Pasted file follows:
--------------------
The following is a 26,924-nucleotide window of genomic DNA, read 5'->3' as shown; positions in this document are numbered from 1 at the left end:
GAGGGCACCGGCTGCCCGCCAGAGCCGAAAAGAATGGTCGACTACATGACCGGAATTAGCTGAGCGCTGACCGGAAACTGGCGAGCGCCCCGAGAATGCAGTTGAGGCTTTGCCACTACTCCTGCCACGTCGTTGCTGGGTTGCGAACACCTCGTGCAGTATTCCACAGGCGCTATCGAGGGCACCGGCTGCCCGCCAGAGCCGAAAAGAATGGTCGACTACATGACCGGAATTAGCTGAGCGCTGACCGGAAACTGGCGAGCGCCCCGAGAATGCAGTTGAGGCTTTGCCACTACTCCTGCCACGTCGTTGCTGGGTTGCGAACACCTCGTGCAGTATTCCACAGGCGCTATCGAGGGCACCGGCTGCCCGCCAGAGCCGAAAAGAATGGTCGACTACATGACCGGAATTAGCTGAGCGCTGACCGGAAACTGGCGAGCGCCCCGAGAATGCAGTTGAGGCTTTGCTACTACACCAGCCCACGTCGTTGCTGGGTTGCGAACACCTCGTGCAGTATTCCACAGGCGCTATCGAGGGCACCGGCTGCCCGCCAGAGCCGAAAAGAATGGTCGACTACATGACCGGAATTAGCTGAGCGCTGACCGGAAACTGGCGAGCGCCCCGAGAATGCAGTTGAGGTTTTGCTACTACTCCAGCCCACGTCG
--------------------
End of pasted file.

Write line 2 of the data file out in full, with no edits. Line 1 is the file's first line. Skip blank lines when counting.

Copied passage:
GAGGGCACCGGCTGCCCGCCAGAGCCGAAAAGAATGGTCGACTACATGACCGGAATTAGCTGAGCGCTGACCGGAAACTGGCGAGCGCCCCGAGAATGCAGTTGAGGCTTTGCCACTACTCCTGCCACGTCGTTGCTGGGTTGCGAACACCTCGTGCAGTATTCCACAGGCGCTATCGAGGGCACCGGCTGCCCGCCAGAGCCGAAAAGAATGGTCGACTACATGACCGGAATTAGCTGAGCGCTGACCGGAAACTGGCGAGCGCCCCGAGAATGCAGTTGAGGCTTTGCCACTACTCCTGCCACGTCGTTGCTGGGTTGCGAACACCTCGTGCAGTATTCCACAGGCGCTATCGAGGGCACCGGCTGCCCGCCAGAGCCGAAAAGAATGGTCGACTACATGACCGGAATTAGCTGAGCGCTGACCGGAAACTGGCGAGCGCCCCGAGAATGCAGTTGAGGCTTTGCTACTACACCAGCCCACGTCGTTGCTGGGTTGCGAACACCTCGTGCAGTATTCCACAGGCGCTATCGAGGGCACCGGCTGCCCGCCAGAGCCGAAAAGAATGGTCGACTACATGACCGGAATTAGCTGAGCGCTGACCGGAAACTGGCGAGCGCCCCGAGAATGCAGTTGAGGTTTTGCTACTACTCCAGCCCACGTCG